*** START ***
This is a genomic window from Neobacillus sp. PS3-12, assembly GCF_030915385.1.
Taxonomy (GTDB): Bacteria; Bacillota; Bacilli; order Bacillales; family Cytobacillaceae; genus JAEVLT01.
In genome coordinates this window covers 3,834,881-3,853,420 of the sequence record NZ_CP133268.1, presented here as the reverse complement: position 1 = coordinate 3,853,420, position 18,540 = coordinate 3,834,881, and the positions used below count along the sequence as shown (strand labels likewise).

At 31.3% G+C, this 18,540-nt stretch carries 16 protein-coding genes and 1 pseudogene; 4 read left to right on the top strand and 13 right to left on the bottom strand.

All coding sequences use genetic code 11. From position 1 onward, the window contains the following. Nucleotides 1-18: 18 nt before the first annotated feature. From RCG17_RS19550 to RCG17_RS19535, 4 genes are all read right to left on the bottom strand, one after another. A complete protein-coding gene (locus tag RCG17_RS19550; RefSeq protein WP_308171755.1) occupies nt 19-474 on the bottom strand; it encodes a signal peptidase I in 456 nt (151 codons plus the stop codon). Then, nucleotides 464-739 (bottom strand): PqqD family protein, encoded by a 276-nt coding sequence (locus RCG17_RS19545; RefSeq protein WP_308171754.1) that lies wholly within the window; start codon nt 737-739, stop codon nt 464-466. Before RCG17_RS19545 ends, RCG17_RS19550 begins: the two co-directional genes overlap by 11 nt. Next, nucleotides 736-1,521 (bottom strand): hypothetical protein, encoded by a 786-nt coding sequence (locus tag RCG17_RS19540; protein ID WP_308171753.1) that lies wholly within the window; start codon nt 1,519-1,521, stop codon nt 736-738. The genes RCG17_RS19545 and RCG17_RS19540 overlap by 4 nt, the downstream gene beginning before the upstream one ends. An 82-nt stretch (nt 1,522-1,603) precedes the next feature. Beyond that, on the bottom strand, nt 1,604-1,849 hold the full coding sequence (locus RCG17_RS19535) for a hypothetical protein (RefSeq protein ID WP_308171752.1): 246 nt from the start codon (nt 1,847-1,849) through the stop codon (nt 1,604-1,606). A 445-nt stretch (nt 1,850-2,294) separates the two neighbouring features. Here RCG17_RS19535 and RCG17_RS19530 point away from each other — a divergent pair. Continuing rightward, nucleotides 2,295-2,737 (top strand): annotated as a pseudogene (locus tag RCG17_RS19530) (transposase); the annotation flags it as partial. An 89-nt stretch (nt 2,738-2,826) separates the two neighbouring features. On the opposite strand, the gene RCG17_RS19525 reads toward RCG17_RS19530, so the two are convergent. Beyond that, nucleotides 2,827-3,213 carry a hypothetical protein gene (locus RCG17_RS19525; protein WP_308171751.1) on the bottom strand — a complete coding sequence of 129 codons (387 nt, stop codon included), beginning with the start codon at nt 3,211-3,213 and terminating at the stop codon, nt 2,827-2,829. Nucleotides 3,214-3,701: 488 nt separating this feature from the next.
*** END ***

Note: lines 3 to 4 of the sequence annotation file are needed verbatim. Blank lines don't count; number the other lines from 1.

In genome coordinates this window covers 3,834,881-3,853,420 of the sequence record NZ_CP133268.1, presented here as the reverse complement: position 1 = coordinate 3,853,420, position 18,540 = coordinate 3,834,881, and the positions used below count along the sequence as shown (strand labels likewise).

At 31.3% G+C, this 18,540-nt stretch carries 16 protein-coding genes and 1 pseudogene; 4 read left to right on the top strand and 13 right to left on the bottom strand.